10 July 1998

Unigate says MM selling system hampers growth

DAIRY giant Unigate wants to be supplied by "thriving, prosperous farmers", but believes the price it pays for milk is too high.

Speaking at the recent World Dairy Forum in Windsor, chief executive, Sir Ross Buckland, slammed Milk Marques selling system. "The way we buy and sell milk hampers our growth," he said. "The system is complicated and unpredictable, while the price bears little relation to the market."

Further liberalisation of world trade was inevitable and EU prices would have to come down so traders could compete without export subsidies, he added. But the 15% cut proposed in Agenda 2000 was not enough and processors would still be excluded from world markets.

Lower prices should be balanced with increased compensation to farmers, he maintained. "We would like efficient producers to continue to prosper."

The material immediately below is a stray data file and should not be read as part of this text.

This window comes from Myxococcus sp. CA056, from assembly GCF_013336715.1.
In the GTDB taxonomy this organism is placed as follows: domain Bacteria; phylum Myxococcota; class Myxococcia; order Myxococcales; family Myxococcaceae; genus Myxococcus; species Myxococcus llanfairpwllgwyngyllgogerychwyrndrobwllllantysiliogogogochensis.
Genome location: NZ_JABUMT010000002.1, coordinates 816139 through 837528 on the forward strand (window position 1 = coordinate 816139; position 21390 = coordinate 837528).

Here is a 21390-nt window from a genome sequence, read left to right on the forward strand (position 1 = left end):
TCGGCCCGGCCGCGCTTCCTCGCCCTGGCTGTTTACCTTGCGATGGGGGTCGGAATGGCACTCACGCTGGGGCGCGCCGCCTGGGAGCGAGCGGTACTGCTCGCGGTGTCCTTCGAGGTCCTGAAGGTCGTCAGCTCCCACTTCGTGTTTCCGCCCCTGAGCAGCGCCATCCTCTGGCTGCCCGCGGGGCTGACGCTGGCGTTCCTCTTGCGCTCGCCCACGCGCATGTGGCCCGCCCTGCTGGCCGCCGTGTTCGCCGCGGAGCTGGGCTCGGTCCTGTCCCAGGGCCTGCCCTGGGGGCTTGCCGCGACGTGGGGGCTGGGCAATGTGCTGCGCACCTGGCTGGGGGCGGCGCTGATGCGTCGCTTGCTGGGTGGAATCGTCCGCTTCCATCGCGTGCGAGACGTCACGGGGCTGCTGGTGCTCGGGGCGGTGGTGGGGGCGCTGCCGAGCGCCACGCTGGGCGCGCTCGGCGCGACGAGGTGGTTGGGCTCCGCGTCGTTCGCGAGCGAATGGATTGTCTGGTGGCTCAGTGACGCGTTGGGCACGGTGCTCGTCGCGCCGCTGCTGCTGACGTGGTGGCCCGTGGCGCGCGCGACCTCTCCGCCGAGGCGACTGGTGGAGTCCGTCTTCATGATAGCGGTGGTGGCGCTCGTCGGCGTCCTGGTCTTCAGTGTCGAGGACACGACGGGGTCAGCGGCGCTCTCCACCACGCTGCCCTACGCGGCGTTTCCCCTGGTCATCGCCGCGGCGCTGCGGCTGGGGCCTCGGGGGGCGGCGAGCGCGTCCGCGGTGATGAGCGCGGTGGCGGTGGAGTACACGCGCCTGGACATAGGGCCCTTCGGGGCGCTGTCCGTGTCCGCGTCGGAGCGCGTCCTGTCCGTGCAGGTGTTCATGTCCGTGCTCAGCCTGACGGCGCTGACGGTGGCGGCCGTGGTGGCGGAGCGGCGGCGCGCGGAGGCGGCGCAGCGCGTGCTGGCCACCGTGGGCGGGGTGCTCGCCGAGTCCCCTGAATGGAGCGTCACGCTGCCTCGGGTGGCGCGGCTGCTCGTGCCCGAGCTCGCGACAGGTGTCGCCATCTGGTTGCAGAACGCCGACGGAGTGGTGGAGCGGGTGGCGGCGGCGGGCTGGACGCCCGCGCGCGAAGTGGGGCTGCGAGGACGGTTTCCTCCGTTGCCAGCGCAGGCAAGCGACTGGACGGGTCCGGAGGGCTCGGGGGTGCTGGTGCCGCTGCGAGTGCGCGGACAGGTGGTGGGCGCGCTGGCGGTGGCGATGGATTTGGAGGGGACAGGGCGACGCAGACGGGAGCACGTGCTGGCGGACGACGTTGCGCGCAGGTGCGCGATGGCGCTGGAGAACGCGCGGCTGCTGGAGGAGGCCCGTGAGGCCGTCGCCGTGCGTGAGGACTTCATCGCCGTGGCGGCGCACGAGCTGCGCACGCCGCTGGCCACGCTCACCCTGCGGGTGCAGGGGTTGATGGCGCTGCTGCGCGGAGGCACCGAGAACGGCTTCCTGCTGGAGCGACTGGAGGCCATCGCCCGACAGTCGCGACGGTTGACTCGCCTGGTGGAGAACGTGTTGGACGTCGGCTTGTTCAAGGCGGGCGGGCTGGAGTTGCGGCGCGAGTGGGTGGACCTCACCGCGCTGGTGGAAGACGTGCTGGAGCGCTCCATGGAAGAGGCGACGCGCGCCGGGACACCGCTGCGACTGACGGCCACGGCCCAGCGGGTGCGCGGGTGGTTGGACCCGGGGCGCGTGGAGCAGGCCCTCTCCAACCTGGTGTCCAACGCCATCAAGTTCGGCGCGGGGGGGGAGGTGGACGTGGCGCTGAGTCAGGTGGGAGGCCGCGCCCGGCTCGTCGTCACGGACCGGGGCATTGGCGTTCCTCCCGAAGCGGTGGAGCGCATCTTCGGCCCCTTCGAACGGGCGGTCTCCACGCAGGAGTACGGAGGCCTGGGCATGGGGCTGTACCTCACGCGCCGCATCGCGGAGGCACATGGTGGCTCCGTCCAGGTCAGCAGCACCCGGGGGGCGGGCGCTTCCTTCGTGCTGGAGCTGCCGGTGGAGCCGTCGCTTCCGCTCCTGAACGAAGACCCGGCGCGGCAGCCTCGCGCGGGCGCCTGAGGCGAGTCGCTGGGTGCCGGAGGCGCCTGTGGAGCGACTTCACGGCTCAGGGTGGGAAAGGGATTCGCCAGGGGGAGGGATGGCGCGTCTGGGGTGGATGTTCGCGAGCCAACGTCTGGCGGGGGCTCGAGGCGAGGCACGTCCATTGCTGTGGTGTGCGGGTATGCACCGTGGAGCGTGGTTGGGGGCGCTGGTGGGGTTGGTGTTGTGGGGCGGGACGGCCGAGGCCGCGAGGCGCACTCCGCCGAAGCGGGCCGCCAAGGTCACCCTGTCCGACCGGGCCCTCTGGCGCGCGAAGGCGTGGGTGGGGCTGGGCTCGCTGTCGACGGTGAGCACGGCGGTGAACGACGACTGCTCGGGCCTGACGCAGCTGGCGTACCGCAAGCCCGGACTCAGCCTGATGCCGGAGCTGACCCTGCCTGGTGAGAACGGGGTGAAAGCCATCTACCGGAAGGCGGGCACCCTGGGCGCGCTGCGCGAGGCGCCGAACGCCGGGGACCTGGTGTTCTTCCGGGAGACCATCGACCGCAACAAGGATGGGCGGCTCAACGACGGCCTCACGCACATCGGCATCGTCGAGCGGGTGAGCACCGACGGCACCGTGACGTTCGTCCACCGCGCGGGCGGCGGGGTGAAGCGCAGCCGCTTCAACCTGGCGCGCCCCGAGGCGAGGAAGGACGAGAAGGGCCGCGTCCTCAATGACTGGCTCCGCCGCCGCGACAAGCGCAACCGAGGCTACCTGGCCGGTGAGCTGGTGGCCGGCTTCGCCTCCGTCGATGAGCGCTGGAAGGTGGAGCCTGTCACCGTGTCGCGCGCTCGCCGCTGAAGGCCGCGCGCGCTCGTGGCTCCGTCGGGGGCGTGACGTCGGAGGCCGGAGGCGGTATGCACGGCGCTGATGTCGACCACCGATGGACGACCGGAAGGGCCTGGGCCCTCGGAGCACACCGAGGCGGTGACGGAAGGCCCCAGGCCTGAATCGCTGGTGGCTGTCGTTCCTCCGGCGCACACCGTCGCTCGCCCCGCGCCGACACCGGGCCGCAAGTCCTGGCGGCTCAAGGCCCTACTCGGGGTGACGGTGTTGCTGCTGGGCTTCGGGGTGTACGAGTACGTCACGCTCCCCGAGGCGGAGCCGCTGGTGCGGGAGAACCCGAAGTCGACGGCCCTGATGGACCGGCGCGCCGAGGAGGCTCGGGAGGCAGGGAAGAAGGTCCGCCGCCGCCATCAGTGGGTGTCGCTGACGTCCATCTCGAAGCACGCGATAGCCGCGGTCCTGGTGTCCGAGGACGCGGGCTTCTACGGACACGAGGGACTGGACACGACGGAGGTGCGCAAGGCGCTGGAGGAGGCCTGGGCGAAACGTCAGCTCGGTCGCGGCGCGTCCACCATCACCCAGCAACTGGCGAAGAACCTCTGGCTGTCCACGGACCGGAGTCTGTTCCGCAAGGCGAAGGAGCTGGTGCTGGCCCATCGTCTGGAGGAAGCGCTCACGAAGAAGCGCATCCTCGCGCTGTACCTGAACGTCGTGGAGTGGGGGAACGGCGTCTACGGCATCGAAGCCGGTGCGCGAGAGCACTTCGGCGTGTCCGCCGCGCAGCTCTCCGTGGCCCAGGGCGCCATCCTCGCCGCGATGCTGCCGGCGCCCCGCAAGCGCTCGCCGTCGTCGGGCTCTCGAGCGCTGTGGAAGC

Staffs milk producer, Bill Madders, described Sir Rosss comments as "predictable", though he accepted that Agenda 2000 was taking the industry in the right direction.

The real problem was the short-term crisis affecting dairy incomes, he said. Prices had fallen 7p/litre in the past 12 months – 5p due to currency and 2p due to marketing arrangements. The selling system would have to change, though the real solution was for producers to own manufacturing capacity to compete with the big plcs.

lEuropean optimism over prospects for growth in world dairy markets is misplaced, New Zealand Dairy Board executive, Graeme Milne, told the forum. "For the time being at least, market opportunities appear to be shrinking." In particular he pointed to the economic recession in South East Asia and the growing risk of political instability, which had hit demand hard.

His comments were in stark contrast to EU farm commissioner, Franz Fischler, who said markets would grow strongly and reforming the CAP was essential to ensure the EU increased its stake in them. &#42